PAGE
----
New Year: Simplify health, Connect the mind and Discover you

Another new year and no sooner have you polished off that last guilt-free mince pie, Ferrero Rocher and glass of red the advertising frenzy of celebrity exercise DVDs, slimming club memberships, fitness trackers and gym club discounts begins. What’s more it seems you can’t turn a street corner without bumping into a newbie lycra-clad jogger decked out in fresh out the box trainers.

With the plethora of online health motivators at our finger-tips today, from personal trainers/nutritionists to fitness and healthy cooking Apps to smart watches to track your progress, successfully re-inventing yourself has never been so accessible. Note we didn’t say easy… there is that often elusive ingredient of good old fashioned willpower!

According to a recent poll, nine out of ten (87 percent) of the estimated 26 million Brits who have embarked on a “New Year” diet will have abandoned their healthy eating regimes before mid-January. The 2,000 adults surveyed by food manufacturer Hartley’s cited that food cravings (52 per cent), boredom (38 per cent) and stress (29 per cent) would have them caving into mainly chocolate. However, female willpower will outdo males; one in four (38 percent) of women will stick at their diet for more than three weeks, compared to just a quarter (25 percent) of men.

The figures are unsurprising; diets by their nature are notoriously prone to failure and especially restrictive ones which often result in what’s called ‘Yo-Yo dieting’. It’s what keeps diet companies in profit because the weight you lose in the short-term will likely be regained over time as its difficult to sustain this increased stress on your body.

But following a restrictive diet set by a qualified medical practitioner in order to tackle an associated health problem, such as Type 2 diabetes, is not the same as fad dieting. If you do intend to start a new diet in 2019 then it’s generally recommended you follow a non-restrictive method.

CircleSquare scoured the internet to discover the most popular weight-loss regimes in 2019. They include the 5:2, DASH, Dukan, Mediterranean and Vegan diets.

  1. 5:2 diet– requires you to eat a ‘normal’ amount of calories for five days (2500 calories for men, 2000 calories for women), coupled with two very low calorie days of 25% of these (600 calories for men and 500 calories for women). Bonus:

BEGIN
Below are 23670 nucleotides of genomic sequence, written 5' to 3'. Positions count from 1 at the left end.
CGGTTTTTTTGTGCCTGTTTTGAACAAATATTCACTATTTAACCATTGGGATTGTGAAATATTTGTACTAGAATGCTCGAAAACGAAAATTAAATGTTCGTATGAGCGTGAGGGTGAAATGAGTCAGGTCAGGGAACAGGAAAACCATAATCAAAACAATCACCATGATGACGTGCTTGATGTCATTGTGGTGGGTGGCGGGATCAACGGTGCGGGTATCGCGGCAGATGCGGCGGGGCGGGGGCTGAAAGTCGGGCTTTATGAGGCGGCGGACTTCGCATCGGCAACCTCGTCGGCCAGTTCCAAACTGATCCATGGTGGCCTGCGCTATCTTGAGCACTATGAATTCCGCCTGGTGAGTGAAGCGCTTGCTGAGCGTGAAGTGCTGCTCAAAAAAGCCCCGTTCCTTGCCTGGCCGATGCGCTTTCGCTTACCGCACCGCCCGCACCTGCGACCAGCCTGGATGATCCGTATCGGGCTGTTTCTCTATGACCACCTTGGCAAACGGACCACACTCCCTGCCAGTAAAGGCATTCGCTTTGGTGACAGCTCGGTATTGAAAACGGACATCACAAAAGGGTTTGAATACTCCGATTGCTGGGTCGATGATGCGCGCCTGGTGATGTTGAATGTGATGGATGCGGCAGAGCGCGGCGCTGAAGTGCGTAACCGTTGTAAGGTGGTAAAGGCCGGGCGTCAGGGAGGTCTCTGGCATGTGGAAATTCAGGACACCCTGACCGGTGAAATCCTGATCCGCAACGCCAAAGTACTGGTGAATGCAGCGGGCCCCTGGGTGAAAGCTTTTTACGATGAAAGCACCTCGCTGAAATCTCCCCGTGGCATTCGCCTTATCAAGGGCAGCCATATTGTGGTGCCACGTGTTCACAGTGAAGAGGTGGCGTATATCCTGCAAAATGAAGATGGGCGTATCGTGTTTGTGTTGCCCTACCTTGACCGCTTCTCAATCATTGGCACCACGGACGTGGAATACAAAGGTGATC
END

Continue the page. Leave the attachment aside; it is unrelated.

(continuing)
2. Mediterranean diet – requires you to eat a continental themed diet of fresh fruit and veg, wholegrain pastas and breads, fish and poultry, good fats like Olive oil and opting for either low-fat dairy or non-dairy products. Bonus: A moderate amount of red wine is even permitted.
  3. DASH(Dietary Approaches to Stop Hypertension) to stop high blood pressure. It follows a diet of fruits, vegetables, wholegrains, lean protein and low-fat dairy. Sugary sweets and drinks, high fat foods and full-fat dairy products should be avoided.
  4. Veganism has grown so much in popularity that the month of January is now called veganuary, after the same named vegan charity that launched the event.
  5. Dukan is a high-protein based regime. If you try this diet, you’ll have to stick to a controversial “no carbs” diet that includes low-fat protein, such as chicken, turkey, eggs, fish and fat-free dairy for the first five days. Later you gradually introduce carbs back into your diet.


KEY FACT: Low physical activity is one of the top ten causes of disease and disability in England. (Source: Public Health England)

The benefits of staying active at every age cannot be overstated and at CircleSquare, we’re as much about championing exercise and well-being as we are about healthy eating.

According to Public Health England, one in three of the working age population have at least one long-term condition, and one in seven has more than one. It advises taking part in regular physical activity can help to prevent and manage more than 20 chronic conditions and diseases, many of which are on the rise and effecting people at an earlier age; these include Type 2 diabetes, cardiovascular disease, cancers of the colon and breast, depression, hip fractures, dementia, falls, joint and back pain.

UK data reveals that from our mid 50s into our mid 60s, mid 70s to mid 80s and beyond older adults tend to lead increasingly sedentary lives. The government believes persuading inactive people (those doing less than 30 minutes per week) to become active could prevent one-in-ten cases of stroke and heart disease in the UK, and one in six deaths from any cause. In older adults particularly, it advises 75 minutes of vigorous physical activities to 150 minutes of moderate physical activity per week, or a combination of both. Examples of moderate exercise might include: walking, gardening, hiking, dancing, cycling, active recreation or swimming.

As Dr. Mike Brannan, National Lead for Physical Activity, Public Health England, advises in a talk entitled ‘Physical activity in ageing and older adults – a public health perspective’: ‘Physical activity is crucial for healthy ageing and good health and wellbeing in later life,’

To help you hit your target, in the coming months we will be bringing you exciting interviews and blogs from health & nutrition, fitness and mindfulness innovators. It’s never too late to get more active and improve your health.